17. Semprini AE, Castagna C, Ravizza M, Fiore S, Savasi V, Muggiasca ML, et al. The incidence of complications after caesarean section in 156 HIV-positive women. AIDS 1995;9:913–7.
18. Ratcliffe J, Ades AE, Gibb D, Sculpher MJ, Briggs AH. Prevention of mother-to-child transmission of HIV-1 infection: Alternative strategies and their cost-effectiveness. AIDS 1998;12:1381–8.
19. Byers RH Jr, Caldwell MB, Davis S, Gwinn M, Lindegren ML. Projection of AIDS and HIV incidence among children born infected with HIV. Stat Med 1998;17:169–81.
20. Newell ML, Parazzini F, Mandelbrot L, Peckham C, Semprini A, Bazin B, et al. A randomised trial of mode of delivery in women infected with the human immunodeficiency virus. Br J Obstet Gynaecol 1998;105:281–5.
21. Nyirjesy I, Pierce WE. Perinatal mortality and maternal morbidity in spontaneous and forceps vaginal delivery. Am J Obstet Gynecol 1964;89:568–78.
22. Nielsen TF, Hokegard KH. Postoperative cesarean section morbidity: a prospective study. Am J Obstet Gynecol 1983;146:911–5.
23. Fiscus S, Adimora A, Schoenbach V, Lim W, McKinney R, Rupar D, et al. Perinatal HIV infection and the effect of zidovudine therapy on transmission in rural and urban counties. JAMA 1996;275:1483–8.
24. Stiehm ER, Lambert JS, Mofenson LM, Bethel J, Whitehouse J, Nugent R, et al. Efficacy of zidovudine and human immunodeficiency virus (HIV) hyperimmune immunoglobulin for reducing perinatal HIV transmission from HIV-infected women with advanced disease: Results of Pediatric AIDS Clinical Trials Group protocol 185. J Infect Dis 1999;179:567–75.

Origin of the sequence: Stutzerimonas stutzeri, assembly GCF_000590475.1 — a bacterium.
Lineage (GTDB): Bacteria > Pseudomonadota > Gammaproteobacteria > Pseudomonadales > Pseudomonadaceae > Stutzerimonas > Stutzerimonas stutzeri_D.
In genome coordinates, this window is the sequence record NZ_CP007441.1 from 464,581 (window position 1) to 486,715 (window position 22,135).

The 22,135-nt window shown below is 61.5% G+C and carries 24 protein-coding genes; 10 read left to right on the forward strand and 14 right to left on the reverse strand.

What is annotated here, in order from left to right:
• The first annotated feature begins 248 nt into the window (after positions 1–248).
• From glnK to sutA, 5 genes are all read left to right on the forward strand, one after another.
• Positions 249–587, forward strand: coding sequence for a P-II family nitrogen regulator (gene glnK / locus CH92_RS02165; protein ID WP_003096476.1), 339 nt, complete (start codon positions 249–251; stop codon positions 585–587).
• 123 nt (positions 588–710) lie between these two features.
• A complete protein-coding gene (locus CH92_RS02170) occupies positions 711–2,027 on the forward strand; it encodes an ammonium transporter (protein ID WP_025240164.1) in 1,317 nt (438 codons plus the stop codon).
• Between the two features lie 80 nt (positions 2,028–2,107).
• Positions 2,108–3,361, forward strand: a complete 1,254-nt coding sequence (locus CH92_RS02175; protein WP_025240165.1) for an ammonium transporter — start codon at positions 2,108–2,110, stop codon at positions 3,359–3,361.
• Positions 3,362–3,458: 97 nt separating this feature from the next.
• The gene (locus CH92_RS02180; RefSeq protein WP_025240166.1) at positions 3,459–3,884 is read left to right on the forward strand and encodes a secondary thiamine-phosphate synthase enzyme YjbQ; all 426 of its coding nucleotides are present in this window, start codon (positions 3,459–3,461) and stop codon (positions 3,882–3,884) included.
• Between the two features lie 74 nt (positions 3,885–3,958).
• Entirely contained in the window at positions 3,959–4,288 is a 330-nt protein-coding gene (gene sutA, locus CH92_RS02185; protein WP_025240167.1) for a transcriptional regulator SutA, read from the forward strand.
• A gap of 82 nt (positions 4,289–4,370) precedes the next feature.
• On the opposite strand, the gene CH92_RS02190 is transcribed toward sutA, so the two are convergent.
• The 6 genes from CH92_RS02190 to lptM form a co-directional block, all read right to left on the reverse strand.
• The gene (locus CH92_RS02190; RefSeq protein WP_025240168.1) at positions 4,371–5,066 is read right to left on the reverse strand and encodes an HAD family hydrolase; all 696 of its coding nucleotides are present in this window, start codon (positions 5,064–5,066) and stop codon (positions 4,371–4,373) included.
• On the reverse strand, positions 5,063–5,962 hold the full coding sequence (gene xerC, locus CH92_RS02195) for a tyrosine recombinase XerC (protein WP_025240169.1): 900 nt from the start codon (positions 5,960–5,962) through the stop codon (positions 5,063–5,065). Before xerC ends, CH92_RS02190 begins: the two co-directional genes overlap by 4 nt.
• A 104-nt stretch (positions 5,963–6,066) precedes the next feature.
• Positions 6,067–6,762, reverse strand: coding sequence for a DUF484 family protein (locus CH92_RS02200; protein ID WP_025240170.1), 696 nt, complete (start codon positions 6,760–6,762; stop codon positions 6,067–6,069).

25. Mofenson LM, Lambert JS, Stiehm ER, Bethel J, Meyer WA 3d, Whitehouse J, et al. Risk factors for perinatal transmission of human immunodeficiency virus type 1 in women treated with zidovudine. Pediatric AIDS Clinical Trials Group Study 185 Team. N Engl J Med 1999;341:385–93.
26. Gold MR, Siegel JE, Russell LB, Weinstein MC. Cost-effectiveness in health and medicine. New York: Oxford University Press, 1996.
27. University HealthSystem Consortium. Cost summary by focus health care organization and comparison group for Diagnosis-Related Groups 370–373 for fiscal year 1998. Available on the Internet at www.uhc.edu
. Accessed 1999.
28. Havens PL, Cuene BE, Holtgrave DR. Lifetime cost of care for children with human immunodeficiency virus infection. Pediatr Infect Dis J 1997;16:607–10.
29. Postma MJ, Beck EJ, Mandalia S, Sherr L, Walters MD, Houweling H, et al. Universal HIV screening of pregnant women in England: Cost effectiveness analysis. BMJ 1999;318:1656–60.
30. Hsia DC, Fleishman JA, East JA, Hellinger FJ. Pediatric human immunodeficiency virus infection. Recent evidence on the utilization and costs of health services. Arch Pediatr Adolesc Med 1995;149:489–96.
31. Mauskopf JA, Paul JE, Wichman DS, White AD, Tilson HH. Economic impact of treatment of HIV-positive pregnant women and their newborns with zidovudine. JAMA 1996;276:132–8.
32. Stringer JSA, Rouse DJ. Rapid testing and zidovudine treatment to prevent vertical transmission of human immunodeficiency viurs in unregistered parturients: A cost-effectiveness analysis. Obstet Gynecol 1999;94:34–40.